Clay County, Florida. – Gail Brosso, 66, spent 26 years delivering kids to school in Clay County. In recent years, it has taken students with special needs to class and back home five days a week.
Brosso spent more time – 41 – alongside her husband, Bill. When the pandemic struck, Brosso had to decide whether to keep her job.
Her husband Bill begged her to retire.
“She said, ‘No, I want to spend another year,’ she told News4Jax,” her husband told News4Jax. She said, “If I’m going to spend another year, I’ll go another year.”
Her husband said that Brosso one day came home and changed her mind, announcing that she would retire in December. But a few weeks into the school year, I fell ill.
“In the third week of school, she started getting sick.” Her husband said, “So, we went and got tested.” She tested positive. You have tested negative. We went to the family doctor right away. The family doctor tested her positive and strongly urged her to take her to hospital and take her to Orange Park (medical). “
There, Brosso started FaceTiming with her husband every day with the help of her nurses. Calls turned into text messages. After this, Brusso’s husband received a call from the hospital saying she needed to go to the intensive care unit.
“She had to be drugged and she couldn’t speak, but she was listening. So what the nurses would do is put the phone on her ear. I would talk to her. I would like to sing to her. My kids went every day. Brosso’s husband said,” I used to go every day, and despite She was almost comatose – she was hearing us, and that was scary for me because I’ve never seen her like that before.
Bill Brusso said she was in the ICU for 31 days. Then she was put on life support machines.
“She was hoping not to live on life support,” he said.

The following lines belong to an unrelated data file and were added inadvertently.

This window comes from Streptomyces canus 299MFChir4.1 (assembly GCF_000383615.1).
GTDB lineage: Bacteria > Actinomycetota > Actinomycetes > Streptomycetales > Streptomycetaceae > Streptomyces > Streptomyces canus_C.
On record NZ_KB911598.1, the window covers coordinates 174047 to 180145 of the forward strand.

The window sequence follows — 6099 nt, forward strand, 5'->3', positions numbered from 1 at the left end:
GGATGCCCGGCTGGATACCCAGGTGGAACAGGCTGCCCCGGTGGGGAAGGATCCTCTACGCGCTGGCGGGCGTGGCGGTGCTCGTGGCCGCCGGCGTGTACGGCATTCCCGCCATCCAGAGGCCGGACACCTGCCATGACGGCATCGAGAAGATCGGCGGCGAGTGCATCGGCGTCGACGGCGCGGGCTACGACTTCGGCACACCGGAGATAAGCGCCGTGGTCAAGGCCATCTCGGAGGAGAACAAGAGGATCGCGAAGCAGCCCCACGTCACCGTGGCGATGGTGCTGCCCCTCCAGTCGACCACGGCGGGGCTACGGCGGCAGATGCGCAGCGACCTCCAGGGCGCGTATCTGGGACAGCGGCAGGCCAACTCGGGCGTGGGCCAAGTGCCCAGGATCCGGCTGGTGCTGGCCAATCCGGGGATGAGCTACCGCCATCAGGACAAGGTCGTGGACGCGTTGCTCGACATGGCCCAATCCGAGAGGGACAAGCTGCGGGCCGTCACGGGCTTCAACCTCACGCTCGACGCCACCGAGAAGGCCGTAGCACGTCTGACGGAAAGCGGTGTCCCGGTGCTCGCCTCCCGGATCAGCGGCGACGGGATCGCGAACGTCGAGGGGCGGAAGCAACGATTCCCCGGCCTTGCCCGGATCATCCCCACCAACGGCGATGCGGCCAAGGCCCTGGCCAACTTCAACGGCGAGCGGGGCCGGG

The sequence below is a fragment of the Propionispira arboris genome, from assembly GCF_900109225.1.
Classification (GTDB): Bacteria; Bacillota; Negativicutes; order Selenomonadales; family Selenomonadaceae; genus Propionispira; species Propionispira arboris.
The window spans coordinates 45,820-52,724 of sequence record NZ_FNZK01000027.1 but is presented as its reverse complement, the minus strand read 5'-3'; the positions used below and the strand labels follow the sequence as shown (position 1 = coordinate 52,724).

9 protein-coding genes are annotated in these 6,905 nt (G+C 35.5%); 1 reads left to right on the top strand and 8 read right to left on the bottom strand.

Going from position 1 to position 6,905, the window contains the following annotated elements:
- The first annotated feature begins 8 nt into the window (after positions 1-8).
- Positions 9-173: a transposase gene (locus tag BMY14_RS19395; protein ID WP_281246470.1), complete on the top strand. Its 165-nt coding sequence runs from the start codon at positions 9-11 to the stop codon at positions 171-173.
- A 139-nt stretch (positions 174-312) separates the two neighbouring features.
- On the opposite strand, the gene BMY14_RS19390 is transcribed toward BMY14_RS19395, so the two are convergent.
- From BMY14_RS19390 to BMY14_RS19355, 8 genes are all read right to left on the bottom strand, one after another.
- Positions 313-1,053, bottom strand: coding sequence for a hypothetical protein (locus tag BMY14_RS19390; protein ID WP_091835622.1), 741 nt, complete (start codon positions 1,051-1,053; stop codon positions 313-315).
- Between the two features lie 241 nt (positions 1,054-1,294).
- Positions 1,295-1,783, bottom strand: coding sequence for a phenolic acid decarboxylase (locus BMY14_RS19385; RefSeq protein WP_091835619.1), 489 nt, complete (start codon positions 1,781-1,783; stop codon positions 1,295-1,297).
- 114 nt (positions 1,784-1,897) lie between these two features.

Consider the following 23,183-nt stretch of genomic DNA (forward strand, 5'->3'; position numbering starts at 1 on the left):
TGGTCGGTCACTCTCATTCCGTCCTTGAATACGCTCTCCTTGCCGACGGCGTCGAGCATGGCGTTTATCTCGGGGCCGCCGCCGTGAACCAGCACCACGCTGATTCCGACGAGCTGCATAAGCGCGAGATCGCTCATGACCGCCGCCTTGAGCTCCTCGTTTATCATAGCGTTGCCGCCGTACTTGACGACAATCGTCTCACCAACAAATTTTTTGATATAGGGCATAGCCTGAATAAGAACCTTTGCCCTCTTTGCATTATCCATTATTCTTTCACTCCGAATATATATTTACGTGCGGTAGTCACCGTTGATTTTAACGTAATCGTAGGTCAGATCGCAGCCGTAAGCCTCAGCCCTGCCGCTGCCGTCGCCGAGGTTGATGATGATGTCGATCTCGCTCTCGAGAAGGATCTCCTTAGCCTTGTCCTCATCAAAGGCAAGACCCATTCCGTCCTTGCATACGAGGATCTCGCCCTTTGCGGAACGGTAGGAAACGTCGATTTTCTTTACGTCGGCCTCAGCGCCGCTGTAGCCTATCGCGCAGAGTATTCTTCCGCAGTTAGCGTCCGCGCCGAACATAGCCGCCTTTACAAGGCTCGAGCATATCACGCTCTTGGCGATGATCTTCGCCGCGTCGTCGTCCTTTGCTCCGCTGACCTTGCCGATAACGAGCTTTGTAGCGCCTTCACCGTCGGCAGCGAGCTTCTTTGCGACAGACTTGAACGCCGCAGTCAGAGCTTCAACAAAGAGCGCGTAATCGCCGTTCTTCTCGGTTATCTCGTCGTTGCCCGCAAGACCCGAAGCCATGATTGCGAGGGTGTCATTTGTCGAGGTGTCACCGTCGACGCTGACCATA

Jill Brosso died on October 9.
On Wednesday, Gail Brusseau co-workers at Clay County Schools Transportation stopped the bus outside the parking lot and placed flowers along the wheels and in front of the bus. With tears in his eyes, Bill Brosso spoke to his wife’s picture saying, “I love you, sweetheart. I will always love you.”
The Clay County School District said it was following procedures and protocols to clean the bus after each road at the end of the day and required students to wear masks and use designated seats, but Bill Brosseau believed the rules were not strictly enforced.
“It was taken from me because some people don’t seem to understand that this COVID thing can infect anyone. We are all in this together, and we are all in this together not just to protect ourselves, but to protect each other.” Bill Brusso said: “It didn’t happen. This is here and this is what he got. “
Clay Schools said in a statement:We are deeply saddened by the death of our employee, Jill Brosso. We would like to extend our deepest condolences to her family and friends. Jill is dedicated to Clay County Schools as a bus driver for over 20 years. We are grateful for her service and we will honor her legacy. “
The school district did not immediately respond to questions regarding the number of its drivers who have tested positive for COVID-19 since the start of the school year or the number of people under quarantine due to active infection. The school district also did not answer questions that asked if they had an issue with the bus operators and the students following their directions.
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